Milking a brand for all it’s worth

I’m mad as hell!  Very mad with Brownes – WA’s leading dairy company.

I have to be a bit careful what I say here, because I’ve worked with the marketing team at Brownes, and I like them all very much.  It’s a great brand.   I’d love to work with them again at some point in the future.  And really, it’s not them I’m mad with.

It’s the organisation’s bosses.  The men (typically) whose job it is to “deliver shareholder value”.

You can’t have missed the supermarket war between Coles and Woolworths, who are competing for your business with $2 bottles of 2 L milk.  It’s easy to predict that consumer behaviour has dramatically altered.  All those shoppers who comfortably put Brownes or Harvey Fresh in their trolley each week have been shocked into re-evaluating their purchase.  Who can go past $2 for 2 L ?!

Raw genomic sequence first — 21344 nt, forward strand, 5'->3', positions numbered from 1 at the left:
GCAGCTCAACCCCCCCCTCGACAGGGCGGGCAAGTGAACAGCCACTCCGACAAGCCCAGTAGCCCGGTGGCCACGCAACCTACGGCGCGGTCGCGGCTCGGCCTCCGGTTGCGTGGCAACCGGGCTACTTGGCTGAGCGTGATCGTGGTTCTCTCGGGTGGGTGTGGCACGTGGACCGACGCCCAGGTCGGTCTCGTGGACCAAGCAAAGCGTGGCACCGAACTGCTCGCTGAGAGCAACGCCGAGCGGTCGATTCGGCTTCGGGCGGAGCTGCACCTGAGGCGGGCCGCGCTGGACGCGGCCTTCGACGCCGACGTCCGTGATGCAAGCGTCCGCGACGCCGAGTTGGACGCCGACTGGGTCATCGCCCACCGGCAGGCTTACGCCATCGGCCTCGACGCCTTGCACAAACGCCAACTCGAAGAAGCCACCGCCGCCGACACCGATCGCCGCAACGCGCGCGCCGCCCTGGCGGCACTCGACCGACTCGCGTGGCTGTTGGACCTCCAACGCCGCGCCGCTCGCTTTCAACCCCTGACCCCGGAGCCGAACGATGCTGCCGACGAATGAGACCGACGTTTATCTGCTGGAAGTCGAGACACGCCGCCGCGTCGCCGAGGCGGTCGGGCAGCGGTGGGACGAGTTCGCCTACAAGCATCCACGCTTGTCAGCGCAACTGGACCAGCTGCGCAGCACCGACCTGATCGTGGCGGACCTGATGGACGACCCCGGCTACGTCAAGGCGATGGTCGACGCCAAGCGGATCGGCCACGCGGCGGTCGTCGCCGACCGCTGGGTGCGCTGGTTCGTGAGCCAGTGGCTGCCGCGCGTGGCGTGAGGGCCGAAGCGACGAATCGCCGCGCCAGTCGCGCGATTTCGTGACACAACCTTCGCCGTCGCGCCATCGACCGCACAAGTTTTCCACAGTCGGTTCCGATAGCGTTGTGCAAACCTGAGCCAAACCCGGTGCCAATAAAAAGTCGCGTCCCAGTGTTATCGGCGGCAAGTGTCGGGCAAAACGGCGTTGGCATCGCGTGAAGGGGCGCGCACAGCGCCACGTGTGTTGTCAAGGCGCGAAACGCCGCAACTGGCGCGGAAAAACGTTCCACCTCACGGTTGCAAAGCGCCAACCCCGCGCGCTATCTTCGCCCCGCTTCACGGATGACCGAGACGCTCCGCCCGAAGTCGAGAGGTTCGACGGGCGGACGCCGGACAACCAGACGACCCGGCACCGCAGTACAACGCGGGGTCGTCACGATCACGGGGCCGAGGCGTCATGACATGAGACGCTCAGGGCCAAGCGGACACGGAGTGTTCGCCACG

So this weekend Brownes responded by buying a very expensive wrap around feature on the West Australian Newspaper to convince consumers why they should love Brownes (and thereby continue to buy it).

It makes me mad.  And sad.  It’s just too little too late.

Whilst years have passed that could have been spent building brand equity (it’s called equity for a reason – it’s something of value) the shareholder’s representatives have taken the profit and spent little on investing in the brand.  If they had, perhaps consumers would not have shifted so easily to $2 bottles of homebrand milk.

What reason do consumers have to buy Brownes now?  Will they ever come back?

I feel for the marketing team at Brownes who can only wonder what would have happened if they’d been supported in building their brand before now.

Marketing expenditure is not just “discretionery ad spend” as Finance types like to call it.  Communications builds relationships between people and brands, and it builds brands of value.

One thought on “Milking a brand for all it’s worth

Comments are closed.